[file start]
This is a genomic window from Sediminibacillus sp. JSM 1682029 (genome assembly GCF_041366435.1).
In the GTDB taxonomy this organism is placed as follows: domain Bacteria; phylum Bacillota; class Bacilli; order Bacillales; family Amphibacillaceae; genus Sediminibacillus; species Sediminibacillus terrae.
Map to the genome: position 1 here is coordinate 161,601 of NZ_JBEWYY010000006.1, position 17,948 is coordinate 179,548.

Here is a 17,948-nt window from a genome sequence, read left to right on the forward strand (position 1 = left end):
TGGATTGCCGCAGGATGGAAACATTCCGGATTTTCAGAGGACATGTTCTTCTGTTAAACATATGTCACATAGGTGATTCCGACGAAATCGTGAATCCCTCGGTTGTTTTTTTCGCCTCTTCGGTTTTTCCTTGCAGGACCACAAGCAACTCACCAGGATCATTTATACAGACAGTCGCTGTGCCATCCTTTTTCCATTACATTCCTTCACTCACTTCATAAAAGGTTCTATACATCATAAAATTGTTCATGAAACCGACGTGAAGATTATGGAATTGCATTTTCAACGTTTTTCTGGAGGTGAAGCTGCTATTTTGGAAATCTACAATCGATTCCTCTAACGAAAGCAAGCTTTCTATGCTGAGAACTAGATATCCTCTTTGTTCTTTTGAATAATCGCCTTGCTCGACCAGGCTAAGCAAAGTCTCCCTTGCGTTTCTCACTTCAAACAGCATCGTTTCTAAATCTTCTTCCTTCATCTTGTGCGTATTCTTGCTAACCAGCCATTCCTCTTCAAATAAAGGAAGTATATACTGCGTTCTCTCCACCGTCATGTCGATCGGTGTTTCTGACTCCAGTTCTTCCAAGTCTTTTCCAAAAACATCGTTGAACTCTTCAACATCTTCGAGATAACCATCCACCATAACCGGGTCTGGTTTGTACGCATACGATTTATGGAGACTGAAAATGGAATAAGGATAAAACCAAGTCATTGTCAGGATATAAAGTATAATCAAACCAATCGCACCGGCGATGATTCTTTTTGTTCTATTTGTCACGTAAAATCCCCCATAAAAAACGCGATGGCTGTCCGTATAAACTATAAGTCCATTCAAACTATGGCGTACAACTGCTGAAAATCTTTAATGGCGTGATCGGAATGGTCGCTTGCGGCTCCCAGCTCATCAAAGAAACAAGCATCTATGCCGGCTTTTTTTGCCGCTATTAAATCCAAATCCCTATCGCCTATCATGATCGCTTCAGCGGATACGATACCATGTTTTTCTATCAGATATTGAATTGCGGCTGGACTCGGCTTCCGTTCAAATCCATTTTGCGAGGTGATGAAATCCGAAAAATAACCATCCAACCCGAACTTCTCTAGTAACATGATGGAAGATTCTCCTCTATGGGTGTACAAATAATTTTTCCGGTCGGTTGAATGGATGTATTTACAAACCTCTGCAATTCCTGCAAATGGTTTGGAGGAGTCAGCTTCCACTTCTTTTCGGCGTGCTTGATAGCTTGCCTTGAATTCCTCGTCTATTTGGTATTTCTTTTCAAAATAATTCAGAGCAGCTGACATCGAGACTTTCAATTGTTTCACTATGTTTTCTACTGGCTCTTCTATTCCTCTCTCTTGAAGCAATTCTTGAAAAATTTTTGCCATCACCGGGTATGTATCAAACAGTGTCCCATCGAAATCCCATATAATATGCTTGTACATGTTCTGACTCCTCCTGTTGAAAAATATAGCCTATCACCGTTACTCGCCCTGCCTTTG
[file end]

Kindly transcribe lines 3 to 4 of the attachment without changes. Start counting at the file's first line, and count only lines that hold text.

Map to the genome: position 1 here is coordinate 161,601 of NZ_JBEWYY010000006.1, position 17,948 is coordinate 179,548.

Here is a 17,948-nt window from a genome sequence, read left to right on the forward strand (position 1 = left end):